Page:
Land Rover claims that the Discovery 4 is the most capable Land Rover ever built (as well as the most awarded), and they don’t mean that purely in off-road terms. In fact, driving the Disco 4 on tar is where the improvements made on the Disco 3 are most noticeable.
The suspension, brakes and steering have all been revised, and this is instantly noticeable on the road, as is the increased power and refinement of the 3,0-litre TDV6 engine. Producing 180 kW and 600 Nm, this is definitely the pick of the range, over the 5,0-litre V8 that produces 276 kW and 510 Nm (and only arrives in South Africa in January 2010). The TDV6 uses twin turbochargers, the first time this has happened on a v-engine, and this means no turbolag, and near-instant acceleration. Six-speed automatic gearboxes are standard with both engines.
Off-road the Disco is slightly better than its predecessor, thanks to tweaks made to the Terrain Response system. It still has the same five settings for different terrains, but “sand launch control” has now been added to the sand mode, which makes for noticeably easier drive-away on, yes, sand. And revisions to the rock crawl program improve brake and traction control response times, helping to reduce the vehicle’s tendency to roll when traversing boulders and giving a more composed drive through rocky terrain.
The Hill Descent Control system has been given Gradient Release Control, which basically makes descending hills smoother and more controlled.
The interior is now classier, with a more premium feel to it and a more practical layout to the cabin. Just one feature is that the Terrain Response dial has been moved so that it is easier to access when the vehicle is in gear. A small thing, but one that makes a considerable difference.
Four models in three spec levels are available, and the prices are as follows:
3.0L TDV6 S R595 000
3.0L TDV6 SE R645 000
3.0L TDV6 HSE R725 000
5.0L LRV8 HSE R720 000
Range Rover Sport
And while the Discovery 4 might be the most capable Land Rover ever built, the new Range Rover Sport is definitely the most enjoyable to drive, and probably the most eye-catching too, especially in the electric Bali Blue.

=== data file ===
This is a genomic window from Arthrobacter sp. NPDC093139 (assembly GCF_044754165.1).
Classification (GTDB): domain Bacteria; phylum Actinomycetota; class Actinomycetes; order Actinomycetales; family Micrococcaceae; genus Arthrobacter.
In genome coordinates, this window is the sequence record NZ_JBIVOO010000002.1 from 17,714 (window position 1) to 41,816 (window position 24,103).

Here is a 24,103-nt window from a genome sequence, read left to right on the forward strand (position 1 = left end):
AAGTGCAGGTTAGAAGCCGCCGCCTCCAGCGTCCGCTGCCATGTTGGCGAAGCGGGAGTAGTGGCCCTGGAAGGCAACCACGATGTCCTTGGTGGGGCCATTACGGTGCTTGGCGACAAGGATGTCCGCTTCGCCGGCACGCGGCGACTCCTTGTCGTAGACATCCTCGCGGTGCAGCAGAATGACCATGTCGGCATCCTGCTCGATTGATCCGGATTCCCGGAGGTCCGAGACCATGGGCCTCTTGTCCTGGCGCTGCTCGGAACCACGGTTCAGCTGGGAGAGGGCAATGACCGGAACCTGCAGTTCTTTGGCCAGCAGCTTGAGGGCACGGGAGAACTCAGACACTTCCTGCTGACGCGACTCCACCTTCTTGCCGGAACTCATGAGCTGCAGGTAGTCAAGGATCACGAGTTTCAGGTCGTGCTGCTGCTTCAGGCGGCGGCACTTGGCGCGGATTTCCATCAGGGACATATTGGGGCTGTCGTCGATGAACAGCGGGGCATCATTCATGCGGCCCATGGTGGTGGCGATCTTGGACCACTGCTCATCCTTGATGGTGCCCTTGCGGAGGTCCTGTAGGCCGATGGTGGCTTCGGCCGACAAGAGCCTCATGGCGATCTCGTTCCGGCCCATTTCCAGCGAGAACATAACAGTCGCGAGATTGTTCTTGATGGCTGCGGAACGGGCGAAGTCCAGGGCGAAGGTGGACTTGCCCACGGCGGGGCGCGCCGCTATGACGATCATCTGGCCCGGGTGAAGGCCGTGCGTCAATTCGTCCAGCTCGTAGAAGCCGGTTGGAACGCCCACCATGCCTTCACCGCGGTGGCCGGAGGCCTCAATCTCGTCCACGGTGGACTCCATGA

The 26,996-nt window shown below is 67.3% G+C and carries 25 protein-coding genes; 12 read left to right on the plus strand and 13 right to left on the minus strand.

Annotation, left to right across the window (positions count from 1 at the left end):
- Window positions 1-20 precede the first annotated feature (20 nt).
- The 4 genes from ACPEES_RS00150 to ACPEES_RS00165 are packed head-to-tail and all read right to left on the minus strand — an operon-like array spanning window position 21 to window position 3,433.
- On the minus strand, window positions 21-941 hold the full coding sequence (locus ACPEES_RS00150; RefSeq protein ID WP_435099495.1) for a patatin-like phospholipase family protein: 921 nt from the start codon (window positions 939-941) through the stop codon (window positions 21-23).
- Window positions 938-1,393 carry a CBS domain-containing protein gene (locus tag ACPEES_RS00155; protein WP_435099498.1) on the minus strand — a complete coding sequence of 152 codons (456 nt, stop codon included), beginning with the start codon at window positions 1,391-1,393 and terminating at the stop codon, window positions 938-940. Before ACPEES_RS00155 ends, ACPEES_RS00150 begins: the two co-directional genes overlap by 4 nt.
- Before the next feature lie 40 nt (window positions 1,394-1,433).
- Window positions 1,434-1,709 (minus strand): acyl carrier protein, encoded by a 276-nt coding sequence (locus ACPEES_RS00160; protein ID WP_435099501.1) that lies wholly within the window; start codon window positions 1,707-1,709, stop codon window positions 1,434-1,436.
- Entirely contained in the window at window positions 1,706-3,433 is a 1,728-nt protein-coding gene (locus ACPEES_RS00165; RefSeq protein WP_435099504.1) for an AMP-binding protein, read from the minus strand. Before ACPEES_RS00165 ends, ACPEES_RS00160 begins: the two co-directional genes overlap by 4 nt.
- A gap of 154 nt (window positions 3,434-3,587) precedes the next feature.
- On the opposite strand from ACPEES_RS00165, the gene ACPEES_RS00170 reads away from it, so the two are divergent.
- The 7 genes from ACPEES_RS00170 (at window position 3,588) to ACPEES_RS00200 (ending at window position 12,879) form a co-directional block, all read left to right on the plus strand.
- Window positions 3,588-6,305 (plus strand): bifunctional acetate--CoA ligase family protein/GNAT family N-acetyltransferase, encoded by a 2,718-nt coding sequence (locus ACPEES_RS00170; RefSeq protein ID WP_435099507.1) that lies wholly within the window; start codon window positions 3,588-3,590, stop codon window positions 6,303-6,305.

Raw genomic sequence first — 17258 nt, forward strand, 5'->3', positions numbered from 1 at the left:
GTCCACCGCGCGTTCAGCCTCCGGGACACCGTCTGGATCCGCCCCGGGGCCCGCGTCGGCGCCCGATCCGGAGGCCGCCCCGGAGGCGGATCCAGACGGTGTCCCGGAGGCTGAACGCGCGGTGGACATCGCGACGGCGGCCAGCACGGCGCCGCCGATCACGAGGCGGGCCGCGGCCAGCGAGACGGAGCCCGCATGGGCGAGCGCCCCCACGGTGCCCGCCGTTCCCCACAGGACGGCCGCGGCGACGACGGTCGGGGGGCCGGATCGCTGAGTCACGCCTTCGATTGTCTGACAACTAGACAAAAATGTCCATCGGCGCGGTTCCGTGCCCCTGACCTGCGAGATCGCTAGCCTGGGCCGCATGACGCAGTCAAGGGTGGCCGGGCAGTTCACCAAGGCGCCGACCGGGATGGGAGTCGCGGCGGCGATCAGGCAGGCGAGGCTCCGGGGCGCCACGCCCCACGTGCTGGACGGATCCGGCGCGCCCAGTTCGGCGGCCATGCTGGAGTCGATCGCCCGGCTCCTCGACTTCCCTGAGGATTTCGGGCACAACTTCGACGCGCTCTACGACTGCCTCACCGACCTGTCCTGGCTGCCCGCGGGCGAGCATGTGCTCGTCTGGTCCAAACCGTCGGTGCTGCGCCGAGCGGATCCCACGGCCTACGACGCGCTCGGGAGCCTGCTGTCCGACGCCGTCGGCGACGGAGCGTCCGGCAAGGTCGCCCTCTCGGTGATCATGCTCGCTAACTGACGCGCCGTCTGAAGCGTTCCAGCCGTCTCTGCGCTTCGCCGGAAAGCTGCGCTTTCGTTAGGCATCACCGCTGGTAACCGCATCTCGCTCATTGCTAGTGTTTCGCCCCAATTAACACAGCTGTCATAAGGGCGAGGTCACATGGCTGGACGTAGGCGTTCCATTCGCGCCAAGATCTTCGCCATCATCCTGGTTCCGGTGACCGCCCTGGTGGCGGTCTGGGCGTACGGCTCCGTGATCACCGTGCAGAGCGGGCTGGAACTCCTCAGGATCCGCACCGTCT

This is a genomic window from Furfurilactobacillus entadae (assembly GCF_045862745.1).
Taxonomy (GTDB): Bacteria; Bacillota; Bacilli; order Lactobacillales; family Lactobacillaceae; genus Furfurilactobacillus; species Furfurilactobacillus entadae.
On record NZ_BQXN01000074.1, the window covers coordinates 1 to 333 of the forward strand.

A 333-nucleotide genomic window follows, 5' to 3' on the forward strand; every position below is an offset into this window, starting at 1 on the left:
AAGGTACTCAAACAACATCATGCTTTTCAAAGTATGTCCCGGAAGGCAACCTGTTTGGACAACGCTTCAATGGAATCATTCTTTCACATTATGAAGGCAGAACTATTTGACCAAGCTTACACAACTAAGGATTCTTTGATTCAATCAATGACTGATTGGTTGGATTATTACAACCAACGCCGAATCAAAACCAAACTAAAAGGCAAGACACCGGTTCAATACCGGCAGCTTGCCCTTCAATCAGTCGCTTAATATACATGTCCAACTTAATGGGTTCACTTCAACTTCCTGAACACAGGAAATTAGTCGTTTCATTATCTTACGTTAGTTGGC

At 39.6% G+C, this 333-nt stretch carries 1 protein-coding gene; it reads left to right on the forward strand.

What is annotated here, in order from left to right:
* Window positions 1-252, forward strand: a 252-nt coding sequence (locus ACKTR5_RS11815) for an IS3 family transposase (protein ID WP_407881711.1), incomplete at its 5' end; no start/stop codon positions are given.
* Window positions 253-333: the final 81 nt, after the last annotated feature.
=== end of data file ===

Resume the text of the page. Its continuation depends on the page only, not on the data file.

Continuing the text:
Design-wise the Sport looks very similar to its predecessor, with a few subtle changes that refine the appearance, rather than alter it.
As with all Land Rovers, the Sport CAN go off-road. Land Rover doesn’t hide behind that fabricated statistic that claims that 99% of 4×4 owners never drive off the tar, and the Sport has been given the entire Terrain Response system, including the new “sand launch control” and altered rock crawl mode that the Disco has got.
And if you turn the Terrain Response system dial all the way to the left, you put the vehicle into what is called the “Dynamic Program”. This means increased agility and responsiveness thanks to changes in the Adaptive Dynamics suspension system, while the accelerator pedal mapping, stability control system and gear-change settings are also given more sporting characteristics.
Two engines are available in South Africa: the 3,6-litre turbodiesel V8 has been retained, while a new 5,0-litre supercharged V8 moves the vehicle into a new stratus of excellence.
Based on the Jaguar V8, but with some tweaks to make it viable off-road, the Supercharged version produces 375 kW of power, and 625 Nm of torque. Acceleration is staggering, taking the car from standstill to 100 km/h in just 6,2 seconds, while the top speed is 225 km/h.
The diesel might not be as quick, but it is a brilliant cruiser, and has wonderful torque (640 Nm, to go with the 200 kW of power). And, obviously, it is far more economical, with claimed fuel consumption of 11,1 l/100km, as opposed to the petrol’s 14,9 l/100km).
The interior has been comprehensively redesigned, using higher quality materials, soft-touch finishes and superior craftsmanship to create a premium environment, which buyers of this sort of vehicle have come to expect.
A host of other technology has also been included on the sport, such as a camera system with five cameras (for parking and towing), clever headlights that brighten when no cars are in front of the vehicle, an improved and safer tow-assist program, a new audio system and so on.
There are just two, very well specced, models in the Range Rover Sport lineup, and they are priced as follows:
TDV8 R934 500
5.0L Supercharged R961 000
Another big announcement that was made with the launch of these two new models is a major change to Land Rover’s maintenance plan. It has been extended to 5-years/100 000km, and is a full plan where the owner contributes nothing for the full period.